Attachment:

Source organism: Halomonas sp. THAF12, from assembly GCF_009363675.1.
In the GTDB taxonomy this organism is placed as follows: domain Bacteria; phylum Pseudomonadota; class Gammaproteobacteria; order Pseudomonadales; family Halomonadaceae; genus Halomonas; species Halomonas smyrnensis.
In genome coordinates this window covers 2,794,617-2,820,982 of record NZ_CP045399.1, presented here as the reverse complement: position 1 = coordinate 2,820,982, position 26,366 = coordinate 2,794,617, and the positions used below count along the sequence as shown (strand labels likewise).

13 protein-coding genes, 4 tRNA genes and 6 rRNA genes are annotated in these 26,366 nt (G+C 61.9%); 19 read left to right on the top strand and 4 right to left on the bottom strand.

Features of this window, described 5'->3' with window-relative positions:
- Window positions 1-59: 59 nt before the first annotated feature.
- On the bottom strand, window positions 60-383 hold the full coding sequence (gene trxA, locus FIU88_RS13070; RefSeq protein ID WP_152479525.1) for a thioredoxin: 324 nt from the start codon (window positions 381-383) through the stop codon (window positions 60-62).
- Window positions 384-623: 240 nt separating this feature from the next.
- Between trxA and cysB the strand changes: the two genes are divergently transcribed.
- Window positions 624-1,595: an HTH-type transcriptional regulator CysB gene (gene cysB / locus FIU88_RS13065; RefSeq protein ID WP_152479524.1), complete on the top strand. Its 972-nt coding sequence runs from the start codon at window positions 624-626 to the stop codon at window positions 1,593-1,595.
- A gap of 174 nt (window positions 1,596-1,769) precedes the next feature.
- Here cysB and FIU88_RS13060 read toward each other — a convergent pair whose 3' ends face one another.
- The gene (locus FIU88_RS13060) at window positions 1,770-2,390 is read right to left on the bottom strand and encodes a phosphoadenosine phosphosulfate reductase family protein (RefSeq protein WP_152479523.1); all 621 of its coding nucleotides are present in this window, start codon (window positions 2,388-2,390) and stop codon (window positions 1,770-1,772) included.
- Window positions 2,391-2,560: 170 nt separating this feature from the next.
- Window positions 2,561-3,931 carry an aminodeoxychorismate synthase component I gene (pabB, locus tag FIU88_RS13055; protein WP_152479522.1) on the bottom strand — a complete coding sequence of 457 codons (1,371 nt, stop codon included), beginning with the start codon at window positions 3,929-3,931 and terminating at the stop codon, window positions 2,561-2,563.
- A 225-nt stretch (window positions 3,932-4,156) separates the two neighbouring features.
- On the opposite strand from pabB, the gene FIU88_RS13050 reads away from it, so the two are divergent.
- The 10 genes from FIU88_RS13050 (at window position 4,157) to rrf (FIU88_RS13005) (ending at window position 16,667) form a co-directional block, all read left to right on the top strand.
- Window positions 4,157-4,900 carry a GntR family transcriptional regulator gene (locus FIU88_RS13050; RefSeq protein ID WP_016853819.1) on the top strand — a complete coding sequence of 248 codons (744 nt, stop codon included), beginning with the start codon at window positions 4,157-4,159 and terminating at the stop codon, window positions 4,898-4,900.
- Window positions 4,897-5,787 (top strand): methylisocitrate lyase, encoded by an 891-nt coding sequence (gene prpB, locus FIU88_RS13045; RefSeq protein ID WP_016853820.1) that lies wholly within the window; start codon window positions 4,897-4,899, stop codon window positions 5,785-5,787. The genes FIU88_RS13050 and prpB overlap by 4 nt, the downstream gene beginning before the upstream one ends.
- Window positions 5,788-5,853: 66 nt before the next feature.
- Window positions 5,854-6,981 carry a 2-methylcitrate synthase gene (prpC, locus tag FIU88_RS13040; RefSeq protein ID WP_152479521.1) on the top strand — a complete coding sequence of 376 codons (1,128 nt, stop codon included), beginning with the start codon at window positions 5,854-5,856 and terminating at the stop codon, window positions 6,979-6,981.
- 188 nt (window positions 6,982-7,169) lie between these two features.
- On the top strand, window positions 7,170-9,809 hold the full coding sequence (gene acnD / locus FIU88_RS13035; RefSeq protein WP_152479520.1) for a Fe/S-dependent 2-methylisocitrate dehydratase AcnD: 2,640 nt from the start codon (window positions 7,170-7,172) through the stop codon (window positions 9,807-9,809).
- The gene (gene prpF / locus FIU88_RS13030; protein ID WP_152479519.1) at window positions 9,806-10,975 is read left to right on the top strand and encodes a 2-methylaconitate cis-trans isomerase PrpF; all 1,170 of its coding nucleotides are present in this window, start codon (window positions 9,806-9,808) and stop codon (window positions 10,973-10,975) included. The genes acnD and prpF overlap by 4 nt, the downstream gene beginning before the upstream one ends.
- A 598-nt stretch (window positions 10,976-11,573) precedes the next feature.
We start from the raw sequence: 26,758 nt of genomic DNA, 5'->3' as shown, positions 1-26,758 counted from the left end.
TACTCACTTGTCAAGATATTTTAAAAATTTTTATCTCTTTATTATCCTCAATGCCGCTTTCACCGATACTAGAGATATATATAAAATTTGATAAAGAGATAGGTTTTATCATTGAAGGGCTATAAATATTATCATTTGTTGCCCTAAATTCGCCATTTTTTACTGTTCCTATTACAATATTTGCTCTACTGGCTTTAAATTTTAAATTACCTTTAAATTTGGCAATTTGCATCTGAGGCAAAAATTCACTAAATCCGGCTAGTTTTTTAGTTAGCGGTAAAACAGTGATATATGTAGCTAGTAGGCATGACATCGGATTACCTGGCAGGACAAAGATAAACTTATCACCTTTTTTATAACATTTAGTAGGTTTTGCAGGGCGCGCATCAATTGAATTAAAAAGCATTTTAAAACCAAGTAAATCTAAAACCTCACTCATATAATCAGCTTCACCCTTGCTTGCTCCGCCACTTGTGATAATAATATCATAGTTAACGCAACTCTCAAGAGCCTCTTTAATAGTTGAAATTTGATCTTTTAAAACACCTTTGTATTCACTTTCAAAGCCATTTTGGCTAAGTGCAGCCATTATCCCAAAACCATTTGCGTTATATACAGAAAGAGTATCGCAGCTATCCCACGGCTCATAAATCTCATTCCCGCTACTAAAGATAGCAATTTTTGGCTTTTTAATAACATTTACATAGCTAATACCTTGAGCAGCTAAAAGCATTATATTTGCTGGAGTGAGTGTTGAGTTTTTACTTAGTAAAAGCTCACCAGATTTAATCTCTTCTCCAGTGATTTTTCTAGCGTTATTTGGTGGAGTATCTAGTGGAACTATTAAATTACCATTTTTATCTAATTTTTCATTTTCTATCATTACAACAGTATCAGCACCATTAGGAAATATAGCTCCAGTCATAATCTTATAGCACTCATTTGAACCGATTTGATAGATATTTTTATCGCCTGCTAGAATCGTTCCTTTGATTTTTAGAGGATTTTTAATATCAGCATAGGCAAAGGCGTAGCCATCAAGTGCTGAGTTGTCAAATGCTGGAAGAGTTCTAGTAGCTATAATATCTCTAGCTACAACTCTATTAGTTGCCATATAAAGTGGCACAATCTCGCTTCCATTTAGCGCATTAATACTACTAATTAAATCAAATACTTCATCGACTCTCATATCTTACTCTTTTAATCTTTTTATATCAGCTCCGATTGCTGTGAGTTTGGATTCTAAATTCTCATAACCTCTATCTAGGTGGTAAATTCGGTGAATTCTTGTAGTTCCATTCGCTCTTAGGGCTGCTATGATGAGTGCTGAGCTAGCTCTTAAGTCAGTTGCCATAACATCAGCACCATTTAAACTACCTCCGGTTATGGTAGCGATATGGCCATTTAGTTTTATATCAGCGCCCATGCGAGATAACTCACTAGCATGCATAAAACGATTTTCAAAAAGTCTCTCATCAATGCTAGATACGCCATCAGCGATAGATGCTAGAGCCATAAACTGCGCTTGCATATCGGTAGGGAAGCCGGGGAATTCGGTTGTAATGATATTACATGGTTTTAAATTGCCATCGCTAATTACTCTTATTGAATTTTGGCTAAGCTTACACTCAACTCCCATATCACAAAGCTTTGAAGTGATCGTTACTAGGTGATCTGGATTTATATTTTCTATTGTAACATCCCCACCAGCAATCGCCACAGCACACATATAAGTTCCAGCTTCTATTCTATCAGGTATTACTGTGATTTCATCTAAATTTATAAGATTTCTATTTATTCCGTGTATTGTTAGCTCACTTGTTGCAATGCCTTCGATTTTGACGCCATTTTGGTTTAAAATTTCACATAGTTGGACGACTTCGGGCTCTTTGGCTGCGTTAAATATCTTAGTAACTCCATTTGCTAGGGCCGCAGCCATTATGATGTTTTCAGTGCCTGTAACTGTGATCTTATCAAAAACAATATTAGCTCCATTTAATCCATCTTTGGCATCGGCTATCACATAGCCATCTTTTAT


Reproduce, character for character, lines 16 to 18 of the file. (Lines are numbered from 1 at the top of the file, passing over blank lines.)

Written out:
- A 225-nt stretch (window positions 3,932-4,156) separates the two neighbouring features.
- On the opposite strand from pabB, the gene FIU88_RS13050 reads away from it, so the two are divergent.
- The 10 genes from FIU88_RS13050 (at window position 4,157) to rrf (FIU88_RS13005) (ending at window position 16,667) form a co-directional block, all read left to right on the top strand.